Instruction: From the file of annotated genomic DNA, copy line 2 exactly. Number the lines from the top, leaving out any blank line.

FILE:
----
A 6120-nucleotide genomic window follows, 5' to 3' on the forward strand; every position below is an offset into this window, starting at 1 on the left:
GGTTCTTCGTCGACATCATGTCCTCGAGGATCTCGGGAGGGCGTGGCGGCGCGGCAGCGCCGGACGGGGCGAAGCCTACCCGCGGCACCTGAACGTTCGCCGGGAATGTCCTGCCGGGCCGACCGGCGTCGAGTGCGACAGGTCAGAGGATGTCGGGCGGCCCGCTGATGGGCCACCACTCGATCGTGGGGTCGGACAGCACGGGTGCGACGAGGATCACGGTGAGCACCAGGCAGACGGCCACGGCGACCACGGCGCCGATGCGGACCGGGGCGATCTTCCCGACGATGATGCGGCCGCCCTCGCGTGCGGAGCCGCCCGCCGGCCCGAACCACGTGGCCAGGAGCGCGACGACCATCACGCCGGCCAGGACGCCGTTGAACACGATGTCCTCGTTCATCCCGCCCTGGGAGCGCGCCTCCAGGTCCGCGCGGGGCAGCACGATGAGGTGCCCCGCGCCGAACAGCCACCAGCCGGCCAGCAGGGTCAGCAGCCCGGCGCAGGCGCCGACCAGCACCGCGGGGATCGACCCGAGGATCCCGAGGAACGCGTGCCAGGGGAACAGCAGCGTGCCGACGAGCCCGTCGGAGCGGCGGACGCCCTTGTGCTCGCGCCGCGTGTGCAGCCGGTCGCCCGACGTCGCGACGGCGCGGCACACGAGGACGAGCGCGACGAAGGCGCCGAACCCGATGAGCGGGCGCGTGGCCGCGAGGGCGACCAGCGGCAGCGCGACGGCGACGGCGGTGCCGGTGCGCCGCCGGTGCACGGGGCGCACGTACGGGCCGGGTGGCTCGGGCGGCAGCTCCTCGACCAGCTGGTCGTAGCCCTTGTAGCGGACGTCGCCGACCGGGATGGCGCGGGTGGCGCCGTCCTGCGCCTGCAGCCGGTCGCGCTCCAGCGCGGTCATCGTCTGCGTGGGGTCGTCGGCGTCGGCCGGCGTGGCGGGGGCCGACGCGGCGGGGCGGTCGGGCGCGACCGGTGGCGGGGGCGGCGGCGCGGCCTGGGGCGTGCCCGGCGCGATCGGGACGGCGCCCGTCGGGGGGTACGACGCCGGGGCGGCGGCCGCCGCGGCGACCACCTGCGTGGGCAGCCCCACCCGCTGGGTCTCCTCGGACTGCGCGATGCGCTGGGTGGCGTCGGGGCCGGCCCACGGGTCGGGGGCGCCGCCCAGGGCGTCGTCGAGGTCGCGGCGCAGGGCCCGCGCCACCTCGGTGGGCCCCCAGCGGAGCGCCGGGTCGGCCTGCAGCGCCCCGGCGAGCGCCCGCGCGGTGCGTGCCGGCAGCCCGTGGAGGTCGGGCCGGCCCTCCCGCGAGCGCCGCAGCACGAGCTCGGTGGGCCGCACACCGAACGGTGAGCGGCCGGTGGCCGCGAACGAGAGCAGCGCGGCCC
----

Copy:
GGTTCTTCGTCGACATCATGTCCTCGAGGATCTCGGGAGGGCGTGGCGGCGCGGCAGCGCCGGACGGGGCGAAGCCTACCCGCGGCACCTGAACGTTCGCCGGGAATGTCCTGCCGGGCCGACCGGCGTCGAGTGCGACAGGTCAGAGGATGTCGGGCGGCCCGCTGATGGGCCACCACTCGATCGTGGGGTCGGACAGCACGGGTGCGACGAGGATCACGGTGAGCACCAGGCAGACGGCCACGGCGACCACGGCGCCGATGCGGACCGGGGCGATCTTCCCGACGATGATGCGGCCGCCCTCGCGTGCGGAGCCGCCCGCCGGCCCGAACCACGTGGCCAGGAGCGCGACGACCATCACGCCGGCCAGGACGCCGTTGAACACGATGTCCTCGTTCATCCCGCCCTGGGAGCGCGCCTCCAGGTCCGCGCGGGGCAGCACGATGAGGTGCCCCGCGCCGAACAGCCACCAGCCGGCCAGCAGGGTCAGCAGCCCGGCGCAGGCGCCGACCAGCACCGCGGGGATCGACCCGAGGATCCCGAGGAACGCGTGCCAGGGGAACAGCAGCGTGCCGACGAGCCCGTCGGAGCGGCGGACGCCCTTGTGCTCGCGCCGCGTGTGCAGCCGGTCGCCCGACGTCGCGACGGCGCGGCACACGAGGACGAGCGCGACGAAGGCGCCGAACCCGATGAGCGGGCGCGTGGCCGCGAGGGCGACCAGCGGCAGCGCGACGGCGACGGCGGTGCCGGTGCGCCGCCGGTGCACGGGGCGCACGTACGGGCCGGGTGGCTCGGGCGGCAGCTCCTCGACCAGCTGGTCGTAGCCCTTGTAGCGGACGTCGCCGACCGGGATGGCGCGGGTGGCGCCGTCCTGCGCCTGCAGCCGGTCGCGCTCCAGCGCGGTCATCGTCTGCGTGGGGTCGTCGGCGTCGGCCGGCGTGGCGGGGGCCGACGCGGCGGGGCGGTCGGGCGCGACCGGTGGCGGGGGCGGCGGCGCGGCCTGGGGCGTGCCCGGCGCGATCGGGACGGCGCCCGTCGGGGGGTACGACGCCGGGGCGGCGGCCGCCGCGGCGACCACCTGCGTGGGCAGCCCCACCCGCTGGGTCTCCTCGGACTGCGCGATGCGCTGGGTGGCGTCGGGGCCGGCCCACGGGTCGGGGGCGCCGCCCAGGGCGTCGTCGAGGTCGCGGCGCAGGGCCCGCGCCACCTCGGTGGGCCCCCAGCGGAGCGCCGGGTCGGCCTGCAGCGCCCCGGCGAGCGCCCGCGCGGTGCGTGCCGGCAGCCCGTGGAGGTCGGGCCGGCCCTCCCGCGAGCGCCGCAGCACGAGCTCGGTGGGCCGCACACCGAACGGTGAGCGGCCGGTGGCCGCGAACGAGAGCAGCGCGGCCC